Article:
Source: NASA Science
Snapshot Wisconsin is a statewide trail camera project run by the Wisconsin Department of Natural Resources (WDNR) that monitors mammalian and avian wildlife in partnership with citizen scientists. Its goals are twofold: “The first is to provide a consistent and cost-effective method of monitoring all types of wildlife throughout the year—and all across Wisconsin—for the purpose of wildlife decision-making,” said Jennifer Stenglein, a wildlife scientist with the WDNR. “The second is to involve citizens in the process of wildlife monitoring.”
And that’s where the trail cameras come into play. A trail camera is a mounted, automated camera that captures an image, or sequence of images, when activated. Cameras can snap pictures at prescribed times or when sensors detect something moving in front of the camera.
For the Snapshot Wisconsin project, more than 800 Wisconsinites have volunteered to set up and monitor nearly 1,000 trail cameras and upload their photos to the Zooniverse database—an online platform where citizen scientists provide data used by wildlife managers and professional researchers. Once the photos are in this database, anyone around the globe can help count and classify the species caught on camera— which means a birder in Bermuda or a hunter in Hungary can assist in Wisconsin’s wildlife management.
Not Just Badgers
Since its inception, the project has snapped more than 17 million photos and Zooniverse users have categorized about 250,000 valuable images of Wisconsin wildlife. In this repository, you can find photos of beavers, bobcats, badgers, and black bears. Snapshots of everything from a prickle of porcupines to grazing grouse and frolicking foxes can be seen here. The site has yet to archive a skunk taking a selfie (a smellfie?)— though it certainly seems that the occasional doe-eyed deer is posing for the camera.
“Without images collected from space, it would be incredibly difficult to reliably predict and map the distribution and abundance of species.” – JOHN CLARE
Ultimately, the project team hopes to have about 5,000 cameras dotting the state; an average of about 70 cameras per county. The team is acutely aware that trail cameras can only capture so much of Wisconsin’s 54,000 square miles of land. And snapshots alone can’t help the WDNR understand the environmental factors that determine the distribution and abundance of the state’s wildlife.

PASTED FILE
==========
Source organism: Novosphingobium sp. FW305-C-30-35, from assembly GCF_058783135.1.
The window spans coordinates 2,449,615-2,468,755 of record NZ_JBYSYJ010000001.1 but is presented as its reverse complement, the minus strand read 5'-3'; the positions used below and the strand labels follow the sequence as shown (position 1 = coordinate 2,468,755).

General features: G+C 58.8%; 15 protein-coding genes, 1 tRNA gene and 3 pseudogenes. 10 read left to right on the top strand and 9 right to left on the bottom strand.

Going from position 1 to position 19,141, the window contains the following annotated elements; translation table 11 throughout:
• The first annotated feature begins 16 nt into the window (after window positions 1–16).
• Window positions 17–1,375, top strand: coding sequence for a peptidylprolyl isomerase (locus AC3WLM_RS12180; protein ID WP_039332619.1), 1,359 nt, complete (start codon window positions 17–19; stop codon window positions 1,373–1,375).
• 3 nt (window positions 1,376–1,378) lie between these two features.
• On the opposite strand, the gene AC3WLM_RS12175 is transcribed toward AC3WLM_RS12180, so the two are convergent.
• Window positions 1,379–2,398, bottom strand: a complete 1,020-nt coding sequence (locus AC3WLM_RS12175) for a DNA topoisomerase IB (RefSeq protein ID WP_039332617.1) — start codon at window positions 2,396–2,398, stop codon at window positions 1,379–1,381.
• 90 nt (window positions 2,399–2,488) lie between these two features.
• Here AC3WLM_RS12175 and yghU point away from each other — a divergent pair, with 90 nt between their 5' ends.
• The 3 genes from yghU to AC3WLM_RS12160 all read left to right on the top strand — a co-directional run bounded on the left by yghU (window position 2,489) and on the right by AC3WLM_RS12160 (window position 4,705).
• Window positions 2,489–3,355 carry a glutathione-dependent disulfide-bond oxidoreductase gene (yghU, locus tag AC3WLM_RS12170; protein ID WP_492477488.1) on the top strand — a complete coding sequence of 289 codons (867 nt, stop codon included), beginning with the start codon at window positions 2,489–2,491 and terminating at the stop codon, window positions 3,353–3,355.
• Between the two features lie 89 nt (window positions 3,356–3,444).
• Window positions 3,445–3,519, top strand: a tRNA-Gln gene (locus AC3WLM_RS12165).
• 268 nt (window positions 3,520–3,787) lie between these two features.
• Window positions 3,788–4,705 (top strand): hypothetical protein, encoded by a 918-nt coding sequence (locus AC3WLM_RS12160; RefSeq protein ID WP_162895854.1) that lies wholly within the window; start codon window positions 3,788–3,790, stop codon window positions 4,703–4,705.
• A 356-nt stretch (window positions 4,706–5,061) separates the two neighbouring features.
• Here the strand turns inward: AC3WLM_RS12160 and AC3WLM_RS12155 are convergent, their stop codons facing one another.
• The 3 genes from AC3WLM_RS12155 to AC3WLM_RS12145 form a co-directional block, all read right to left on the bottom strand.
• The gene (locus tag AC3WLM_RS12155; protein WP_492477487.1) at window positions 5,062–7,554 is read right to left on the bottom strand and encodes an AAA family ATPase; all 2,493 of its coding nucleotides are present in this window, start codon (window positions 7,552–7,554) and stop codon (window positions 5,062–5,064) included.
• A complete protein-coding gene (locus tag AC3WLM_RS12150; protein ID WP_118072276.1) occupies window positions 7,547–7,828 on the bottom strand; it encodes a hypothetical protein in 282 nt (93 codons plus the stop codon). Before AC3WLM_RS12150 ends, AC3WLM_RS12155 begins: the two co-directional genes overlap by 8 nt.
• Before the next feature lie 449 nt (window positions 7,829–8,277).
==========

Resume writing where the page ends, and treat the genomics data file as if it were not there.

A Wider Perspective
Specifically, the project team tapped into Earth-observing instruments on the Aqua, Terra, and Landsat satellites for the data it needed. “What’s great about these sensors is that they collect data regularly, and over large continuous spaces, which we can link to the trail camera data to figure out what’s happening at the camera locations and the spaces in between cameras,” said John Clare, project team member and PhD student with UWMadison’s Department of Forest and Wildlife Ecology. “Two of the more important sensors for our research are Landsat’s Thematic Mapper and the MODIS sensors.” He continued, “These sensors are complementary—MODIS’s greater temporal resolution makes it more useful for detecting environmental changes like plant green-up, while Landsat’s greater spatial resolution makes it more useful for detailed mapping of relatively static environmental attributes, like the location of forests, wetlands, and prairies.”
With this fleet of NASA satellites and sensors now supporting the WDNR’s wildlife management, Clare reiterated, “The remote-sensing data has really improved our understanding of the distribution of certain species that might be difficult to study over large extents, and we’ve been able to identify certain environmental correlates that haven’t been previously well-established.” This added pair of eyes-in-the-sky is truly helping the WDNR make space for Wisconsin’s fauna.
Read the full article on the NASA Science website.